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Two seeks, and lock on PK, select id from Accounts WITH (UPDLOCK) where id = (select a.id from Accounts a where a.OwnerId=1)


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What makes you think your session is waiting? When a statement uses the CPU, it is not waiting. There is no wait event that accounts for using the CPU for processing. People often forget this. Your session is most likely using the CPU. There is no indication in your output that your session is waiting. V$SESSION SECONDS_IN_WAIT If the session is ...


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You can query the dynamic performance view V$SESSION_WAIT Like the following: select sid, seq#, EVENT, WAIT_CLASS, SECONDS_IN_WAIT from v$session_wait where sid=<SESSION_SID> Take a look at the 'EVENT' field.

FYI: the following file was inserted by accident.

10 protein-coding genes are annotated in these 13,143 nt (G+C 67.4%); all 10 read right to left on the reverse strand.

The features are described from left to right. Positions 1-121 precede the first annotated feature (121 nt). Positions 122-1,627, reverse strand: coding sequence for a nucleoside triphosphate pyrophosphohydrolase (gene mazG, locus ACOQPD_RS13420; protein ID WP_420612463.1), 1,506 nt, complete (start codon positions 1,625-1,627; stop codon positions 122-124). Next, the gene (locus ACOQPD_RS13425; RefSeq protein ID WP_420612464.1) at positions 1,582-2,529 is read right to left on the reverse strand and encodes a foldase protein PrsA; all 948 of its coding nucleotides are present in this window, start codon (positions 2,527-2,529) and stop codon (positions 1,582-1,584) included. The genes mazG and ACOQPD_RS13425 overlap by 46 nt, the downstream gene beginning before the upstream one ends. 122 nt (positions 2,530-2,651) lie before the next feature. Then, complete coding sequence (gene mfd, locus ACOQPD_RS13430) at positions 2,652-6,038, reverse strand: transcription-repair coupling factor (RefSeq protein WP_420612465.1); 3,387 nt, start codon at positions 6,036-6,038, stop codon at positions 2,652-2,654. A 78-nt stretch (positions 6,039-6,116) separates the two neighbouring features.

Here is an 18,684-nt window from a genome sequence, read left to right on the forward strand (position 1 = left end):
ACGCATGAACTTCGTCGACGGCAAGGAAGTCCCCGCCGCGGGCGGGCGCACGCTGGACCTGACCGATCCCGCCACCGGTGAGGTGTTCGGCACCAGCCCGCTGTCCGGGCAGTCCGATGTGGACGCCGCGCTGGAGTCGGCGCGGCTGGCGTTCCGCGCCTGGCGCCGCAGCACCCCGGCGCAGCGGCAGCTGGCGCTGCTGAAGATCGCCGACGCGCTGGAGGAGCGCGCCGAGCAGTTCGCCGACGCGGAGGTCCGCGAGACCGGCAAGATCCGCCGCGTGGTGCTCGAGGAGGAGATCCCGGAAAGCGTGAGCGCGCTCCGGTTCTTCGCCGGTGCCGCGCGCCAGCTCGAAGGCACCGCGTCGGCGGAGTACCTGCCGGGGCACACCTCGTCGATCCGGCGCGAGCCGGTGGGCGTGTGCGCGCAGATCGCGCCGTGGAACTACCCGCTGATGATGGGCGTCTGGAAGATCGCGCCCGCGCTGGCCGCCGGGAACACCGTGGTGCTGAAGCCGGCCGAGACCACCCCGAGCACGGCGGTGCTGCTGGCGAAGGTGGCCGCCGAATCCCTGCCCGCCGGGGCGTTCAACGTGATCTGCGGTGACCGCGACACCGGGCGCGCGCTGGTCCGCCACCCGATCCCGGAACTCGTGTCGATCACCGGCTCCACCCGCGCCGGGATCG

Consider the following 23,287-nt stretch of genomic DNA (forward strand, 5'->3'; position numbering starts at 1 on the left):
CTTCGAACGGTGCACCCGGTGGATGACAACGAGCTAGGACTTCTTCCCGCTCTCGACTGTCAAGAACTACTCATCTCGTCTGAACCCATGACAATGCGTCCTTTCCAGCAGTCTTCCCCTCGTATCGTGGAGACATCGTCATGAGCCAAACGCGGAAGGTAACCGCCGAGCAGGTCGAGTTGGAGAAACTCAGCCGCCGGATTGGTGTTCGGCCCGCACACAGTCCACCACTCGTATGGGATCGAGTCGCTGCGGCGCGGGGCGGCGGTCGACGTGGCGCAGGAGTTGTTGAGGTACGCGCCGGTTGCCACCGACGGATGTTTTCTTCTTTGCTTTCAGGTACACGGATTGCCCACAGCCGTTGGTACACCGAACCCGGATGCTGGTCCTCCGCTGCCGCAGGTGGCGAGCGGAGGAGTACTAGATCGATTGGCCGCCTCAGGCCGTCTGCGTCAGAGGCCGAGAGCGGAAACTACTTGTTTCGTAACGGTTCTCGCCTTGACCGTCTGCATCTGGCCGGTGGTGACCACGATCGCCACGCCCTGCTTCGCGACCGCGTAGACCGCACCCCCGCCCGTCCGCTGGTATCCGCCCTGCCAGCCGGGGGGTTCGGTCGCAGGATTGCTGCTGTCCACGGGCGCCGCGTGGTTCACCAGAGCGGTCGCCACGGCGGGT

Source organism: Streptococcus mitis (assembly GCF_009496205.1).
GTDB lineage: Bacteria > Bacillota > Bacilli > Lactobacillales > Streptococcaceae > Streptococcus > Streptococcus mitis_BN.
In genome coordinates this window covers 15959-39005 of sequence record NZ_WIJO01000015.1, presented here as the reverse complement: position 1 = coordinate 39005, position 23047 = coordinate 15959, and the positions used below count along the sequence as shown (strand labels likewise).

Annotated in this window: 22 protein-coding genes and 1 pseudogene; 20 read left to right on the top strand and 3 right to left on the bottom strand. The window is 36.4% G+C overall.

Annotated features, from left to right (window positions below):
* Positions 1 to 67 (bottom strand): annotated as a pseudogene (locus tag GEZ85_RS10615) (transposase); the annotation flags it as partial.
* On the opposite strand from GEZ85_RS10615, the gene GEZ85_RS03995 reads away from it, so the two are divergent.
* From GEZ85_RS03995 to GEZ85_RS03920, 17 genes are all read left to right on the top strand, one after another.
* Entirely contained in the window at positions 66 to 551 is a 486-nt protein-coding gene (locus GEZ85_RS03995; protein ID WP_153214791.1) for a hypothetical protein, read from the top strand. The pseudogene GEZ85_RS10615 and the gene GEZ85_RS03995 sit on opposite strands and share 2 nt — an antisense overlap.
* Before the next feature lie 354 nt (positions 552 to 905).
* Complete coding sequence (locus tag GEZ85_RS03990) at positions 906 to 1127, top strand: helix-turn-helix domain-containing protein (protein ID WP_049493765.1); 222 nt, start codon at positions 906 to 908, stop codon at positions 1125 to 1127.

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If a transaction has been running 837 seconds, I suggest that its is poorly designed. I don't like a transaction to last even 5 seconds, much less the default innodb_lock_wait_timeout=50. Can't wait for user - A transaction should not include any user interaction. Waiting for a user might mean waiting for him/her to take a phone call. If you need ...



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